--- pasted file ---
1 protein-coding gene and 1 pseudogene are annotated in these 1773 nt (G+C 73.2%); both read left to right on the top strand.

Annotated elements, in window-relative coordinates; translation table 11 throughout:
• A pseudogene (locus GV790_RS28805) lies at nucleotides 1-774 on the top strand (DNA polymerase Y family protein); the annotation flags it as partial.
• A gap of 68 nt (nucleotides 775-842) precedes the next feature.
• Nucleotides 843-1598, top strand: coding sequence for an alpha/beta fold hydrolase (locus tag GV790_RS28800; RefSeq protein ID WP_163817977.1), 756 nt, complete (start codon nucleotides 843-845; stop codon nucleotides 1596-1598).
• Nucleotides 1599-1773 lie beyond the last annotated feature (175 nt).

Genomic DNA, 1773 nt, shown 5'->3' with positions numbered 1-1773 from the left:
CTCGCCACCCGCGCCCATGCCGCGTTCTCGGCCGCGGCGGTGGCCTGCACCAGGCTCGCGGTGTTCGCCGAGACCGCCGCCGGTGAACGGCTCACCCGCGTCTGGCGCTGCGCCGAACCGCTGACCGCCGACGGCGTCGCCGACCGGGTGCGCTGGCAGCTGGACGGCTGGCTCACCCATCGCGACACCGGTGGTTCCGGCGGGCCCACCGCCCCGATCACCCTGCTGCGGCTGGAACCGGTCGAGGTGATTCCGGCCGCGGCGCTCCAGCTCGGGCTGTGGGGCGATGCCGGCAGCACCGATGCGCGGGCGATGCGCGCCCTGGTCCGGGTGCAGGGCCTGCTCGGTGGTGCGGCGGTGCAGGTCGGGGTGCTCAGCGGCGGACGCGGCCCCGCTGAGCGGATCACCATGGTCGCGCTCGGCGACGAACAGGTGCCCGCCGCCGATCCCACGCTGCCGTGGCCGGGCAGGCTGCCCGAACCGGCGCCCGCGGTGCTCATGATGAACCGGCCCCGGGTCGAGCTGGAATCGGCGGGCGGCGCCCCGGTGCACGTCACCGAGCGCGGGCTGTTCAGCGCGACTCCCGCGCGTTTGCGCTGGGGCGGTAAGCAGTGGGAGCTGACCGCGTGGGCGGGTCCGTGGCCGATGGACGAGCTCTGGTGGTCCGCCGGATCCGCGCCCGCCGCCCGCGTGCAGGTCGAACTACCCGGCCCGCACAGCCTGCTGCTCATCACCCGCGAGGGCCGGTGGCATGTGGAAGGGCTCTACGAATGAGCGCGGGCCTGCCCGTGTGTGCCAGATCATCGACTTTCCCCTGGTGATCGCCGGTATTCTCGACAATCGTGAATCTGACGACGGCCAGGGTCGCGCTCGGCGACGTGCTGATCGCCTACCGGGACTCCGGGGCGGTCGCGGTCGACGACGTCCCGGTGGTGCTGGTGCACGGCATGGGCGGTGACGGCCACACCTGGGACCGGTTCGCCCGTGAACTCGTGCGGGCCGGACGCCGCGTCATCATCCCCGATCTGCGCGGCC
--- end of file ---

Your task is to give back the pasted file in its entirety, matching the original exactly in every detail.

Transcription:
1 protein-coding gene and 1 pseudogene are annotated in these 1773 nt (G+C 73.2%); both read left to right on the top strand.

Annotated elements, in window-relative coordinates; translation table 11 throughout:
• A pseudogene (locus GV790_RS28805) lies at nucleotides 1-774 on the top strand (DNA polymerase Y family protein); the annotation flags it as partial.
• A gap of 68 nt (nucleotides 775-842) precedes the next feature.
• Nucleotides 843-1598, top strand: coding sequence for an alpha/beta fold hydrolase (locus tag GV790_RS28800; RefSeq protein ID WP_163817977.1), 756 nt, complete (start codon nucleotides 843-845; stop codon nucleotides 1596-1598).
• Nucleotides 1599-1773 lie beyond the last annotated feature (175 nt).

Genomic DNA, 1773 nt, shown 5'->3' with positions numbered 1-1773 from the left:
CTCGCCACCCGCGCCCATGCCGCGTTCTCGGCCGCGGCGGTGGCCTGCACCAGGCTCGCGGTGTTCGCCGAGACCGCCGCCGGTGAACGGCTCACCCGCGTCTGGCGCTGCGCCGAACCGCTGACCGCCGACGGCGTCGCCGACCGGGTGCGCTGGCAGCTGGACGGCTGGCTCACCCATCGCGACACCGGTGGTTCCGGCGGGCCCACCGCCCCGATCACCCTGCTGCGGCTGGAACCGGTCGAGGTGATTCCGGCCGCGGCGCTCCAGCTCGGGCTGTGGGGCGATGCCGGCAGCACCGATGCGCGGGCGATGCGCGCCCTGGTCCGGGTGCAGGGCCTGCTCGGTGGTGCGGCGGTGCAGGTCGGGGTGCTCAGCGGCGGACGCGGCCCCGCTGAGCGGATCACCATGGTCGCGCTCGGCGACGAACAGGTGCCCGCCGCCGATCCCACGCTGCCGTGGCCGGGCAGGCTGCCCGAACCGGCGCCCGCGGTGCTCATGATGAACCGGCCCCGGGTCGAGCTGGAATCGGCGGGCGGCGCCCCGGTGCACGTCACCGAGCGCGGGCTGTTCAGCGCGACTCCCGCGCGTTTGCGCTGGGGCGGTAAGCAGTGGGAGCTGACCGCGTGGGCGGGTCCGTGGCCGATGGACGAGCTCTGGTGGTCCGCCGGATCCGCGCCCGCCGCCCGCGTGCAGGTCGAACTACCCGGCCCGCACAGCCTGCTGCTCATCACCCGCGAGGGCCGGTGGCATGTGGAAGGGCTCTACGAATGAGCGCGGGCCTGCCCGTGTGTGCCAGATCATCGACTTTCCCCTGGTGATCGCCGGTATTCTCGACAATCGTGAATCTGACGACGGCCAGGGTCGCGCTCGGCGACGTGCTGATCGCCTACCGGGACTCCGGGGCGGTCGCGGTCGACGACGTCCCGGTGGTGCTGGTGCACGGCATGGGCGGTGACGGCCACACCTGGGACCGGTTCGCCCGTGAACTCGTGCGGGCCGGACGCCGCGTCATCATCCCCGATCTGCGCGGCC